Hezbollah started attacking military bases in northern Israel the day after the outbreak of the war on Gaza on October 7 in what it says is a “support front” to back Palestinian groups. Israel responded by bombing southern Lebanese villages and Hezbollah positions.

While the near-daily clashes have displaced tens of thousands of people in Lebanon and Israel, they have been largely contained to the border areas.

But the violence has escalated in recent weeks, especially after an Israeli air raid killed a top Hezbollah commander in southern Lebanon last week.

On Friday, Hezbollah claimed several military operations against Israel, including a drone attack it said targeted Israeli forces at a coastal base on the western side of the border.

The US has pushed for a diplomatic resolution to the crisis while expressing concern about Hezbollah’s attacks. “We have made quite clear we do not want to see escalation of this conflict,” Department of State spokesperson Matthew Miller told reporters on Thursday.

For its part, Hezbollah has said it will continue operations against the Israeli military until Israel ends its war in Gaza, which has killed more than 37,000 Palestinians.


Iran has just launched the largest ever drone strike in the world, and the biggest missile attack in its history.

Tehran, Iran – Iran’s use of hundreds of drones and missiles to directly target Israel overnight on Sunday in retaliation for an Israeli strike on the Iranian consulate in Damascus set some major political and military precedents.

It was the single largest drone attack ever carried out by any country, and it was the first time Iran directly attacked Israel after almost a half-century of being archenemies.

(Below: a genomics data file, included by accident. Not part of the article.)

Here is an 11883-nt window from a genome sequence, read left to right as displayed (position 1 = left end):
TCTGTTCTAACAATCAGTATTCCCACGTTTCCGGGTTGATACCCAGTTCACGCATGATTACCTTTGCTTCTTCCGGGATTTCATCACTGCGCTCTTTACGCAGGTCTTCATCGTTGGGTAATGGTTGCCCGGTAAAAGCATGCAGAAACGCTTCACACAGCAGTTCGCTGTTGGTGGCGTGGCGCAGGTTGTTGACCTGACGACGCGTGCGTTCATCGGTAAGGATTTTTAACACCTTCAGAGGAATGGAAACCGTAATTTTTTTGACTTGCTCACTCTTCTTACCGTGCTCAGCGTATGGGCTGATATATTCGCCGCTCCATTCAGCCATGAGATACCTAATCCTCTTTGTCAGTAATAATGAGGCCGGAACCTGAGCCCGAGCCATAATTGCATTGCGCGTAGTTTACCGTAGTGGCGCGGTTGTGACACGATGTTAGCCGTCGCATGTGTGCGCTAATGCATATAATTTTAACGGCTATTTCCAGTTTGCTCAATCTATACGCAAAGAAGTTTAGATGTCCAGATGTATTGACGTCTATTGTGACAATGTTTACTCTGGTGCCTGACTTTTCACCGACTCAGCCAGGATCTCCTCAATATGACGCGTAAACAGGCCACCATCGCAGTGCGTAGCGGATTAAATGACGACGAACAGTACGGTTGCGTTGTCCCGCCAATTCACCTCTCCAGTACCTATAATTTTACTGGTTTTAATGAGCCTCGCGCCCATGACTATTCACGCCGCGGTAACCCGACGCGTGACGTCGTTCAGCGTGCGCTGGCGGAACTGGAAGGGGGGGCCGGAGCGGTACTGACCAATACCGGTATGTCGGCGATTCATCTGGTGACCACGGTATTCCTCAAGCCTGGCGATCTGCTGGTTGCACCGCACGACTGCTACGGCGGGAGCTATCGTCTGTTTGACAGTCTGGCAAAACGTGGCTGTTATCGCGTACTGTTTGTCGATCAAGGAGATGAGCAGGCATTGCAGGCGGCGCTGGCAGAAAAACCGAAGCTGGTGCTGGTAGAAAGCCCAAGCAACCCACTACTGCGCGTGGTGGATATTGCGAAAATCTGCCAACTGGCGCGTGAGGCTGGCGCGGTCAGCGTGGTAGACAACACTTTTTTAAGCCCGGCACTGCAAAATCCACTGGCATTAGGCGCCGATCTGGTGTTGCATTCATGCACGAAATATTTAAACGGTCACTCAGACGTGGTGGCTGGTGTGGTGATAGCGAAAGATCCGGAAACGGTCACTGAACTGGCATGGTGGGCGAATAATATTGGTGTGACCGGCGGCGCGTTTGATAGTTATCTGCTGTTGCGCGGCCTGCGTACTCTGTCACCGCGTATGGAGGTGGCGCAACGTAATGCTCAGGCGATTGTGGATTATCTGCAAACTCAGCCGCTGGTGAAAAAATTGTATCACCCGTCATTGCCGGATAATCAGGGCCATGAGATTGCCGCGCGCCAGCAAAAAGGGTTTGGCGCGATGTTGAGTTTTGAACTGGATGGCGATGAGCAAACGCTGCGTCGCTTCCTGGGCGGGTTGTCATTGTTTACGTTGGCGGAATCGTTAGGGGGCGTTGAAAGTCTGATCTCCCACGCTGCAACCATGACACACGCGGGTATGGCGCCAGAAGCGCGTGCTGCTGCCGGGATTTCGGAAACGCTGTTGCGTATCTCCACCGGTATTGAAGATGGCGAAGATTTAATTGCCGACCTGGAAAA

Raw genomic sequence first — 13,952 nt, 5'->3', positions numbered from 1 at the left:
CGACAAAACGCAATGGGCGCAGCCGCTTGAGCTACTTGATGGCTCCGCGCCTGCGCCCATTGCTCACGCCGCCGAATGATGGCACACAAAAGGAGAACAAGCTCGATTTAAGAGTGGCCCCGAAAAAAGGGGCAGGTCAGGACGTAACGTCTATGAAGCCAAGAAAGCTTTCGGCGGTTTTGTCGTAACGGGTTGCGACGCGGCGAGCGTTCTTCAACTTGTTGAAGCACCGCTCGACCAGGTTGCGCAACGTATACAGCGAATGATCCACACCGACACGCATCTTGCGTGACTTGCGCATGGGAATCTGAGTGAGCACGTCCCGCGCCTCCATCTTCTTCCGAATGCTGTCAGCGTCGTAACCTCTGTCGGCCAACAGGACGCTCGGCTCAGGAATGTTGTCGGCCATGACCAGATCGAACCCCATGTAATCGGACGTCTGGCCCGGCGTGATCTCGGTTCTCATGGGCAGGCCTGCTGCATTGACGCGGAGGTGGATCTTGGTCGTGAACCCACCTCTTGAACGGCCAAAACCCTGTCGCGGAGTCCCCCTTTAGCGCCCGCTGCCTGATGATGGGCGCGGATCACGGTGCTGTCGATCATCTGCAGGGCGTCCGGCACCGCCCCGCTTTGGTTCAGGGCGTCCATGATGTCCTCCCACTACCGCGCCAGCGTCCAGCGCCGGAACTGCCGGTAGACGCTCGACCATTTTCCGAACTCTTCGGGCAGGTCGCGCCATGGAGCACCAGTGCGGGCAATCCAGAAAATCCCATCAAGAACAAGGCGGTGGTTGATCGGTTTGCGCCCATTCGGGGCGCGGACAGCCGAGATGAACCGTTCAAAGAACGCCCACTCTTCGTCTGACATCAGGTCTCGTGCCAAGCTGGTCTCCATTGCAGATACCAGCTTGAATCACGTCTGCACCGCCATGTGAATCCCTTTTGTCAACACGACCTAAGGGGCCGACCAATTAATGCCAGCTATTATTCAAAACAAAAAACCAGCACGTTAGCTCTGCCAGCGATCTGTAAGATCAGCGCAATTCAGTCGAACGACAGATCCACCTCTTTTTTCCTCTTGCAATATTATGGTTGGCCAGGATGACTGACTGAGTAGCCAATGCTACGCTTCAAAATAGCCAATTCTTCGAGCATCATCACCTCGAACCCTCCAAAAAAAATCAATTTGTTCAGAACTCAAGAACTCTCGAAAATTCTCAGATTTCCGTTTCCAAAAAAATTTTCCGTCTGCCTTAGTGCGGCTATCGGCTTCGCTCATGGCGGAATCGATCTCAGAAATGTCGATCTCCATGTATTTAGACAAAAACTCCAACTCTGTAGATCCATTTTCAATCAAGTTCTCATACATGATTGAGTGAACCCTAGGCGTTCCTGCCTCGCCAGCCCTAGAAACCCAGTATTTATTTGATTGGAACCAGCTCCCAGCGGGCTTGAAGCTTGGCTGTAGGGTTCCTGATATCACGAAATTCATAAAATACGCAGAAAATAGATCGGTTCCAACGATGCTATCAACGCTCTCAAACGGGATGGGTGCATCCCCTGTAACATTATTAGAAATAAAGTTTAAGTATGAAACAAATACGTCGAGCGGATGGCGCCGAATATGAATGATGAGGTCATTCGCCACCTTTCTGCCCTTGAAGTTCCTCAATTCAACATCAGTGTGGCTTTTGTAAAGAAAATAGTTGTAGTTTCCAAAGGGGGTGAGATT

The politics

The Islamic Revolutionary Guard Corps (IRGC) dubbed the operation “True Promise” to show that top leaders in Tehran, including Supreme Leader Ayatollah Ali Khamenei, intend to make good on their vows of “punishment” for attacks by Israel and others.

The attack was in response to the April 1 Israeli strike on the Iranian consulate in Damascus that killed seven IRGC members, including two generals in charge of leading operations in Syria and Lebanon, along with six other people.

It was mainly aimed at strengthening Iran’s deterrence, which critics said had been compromised after increasingly confrontational policies and military strikes by the United States and its allies across the region, especially following the January 2020 assassination of top general Qassem Soleimani in Iraq.

Iranian officials also appeared to have exercised a degree of “strategic patience” after the late December assassination of another top IRGC commander in Syria, Razi Mousavi, in an Israeli air raid amid the fallout of the war on Gaza.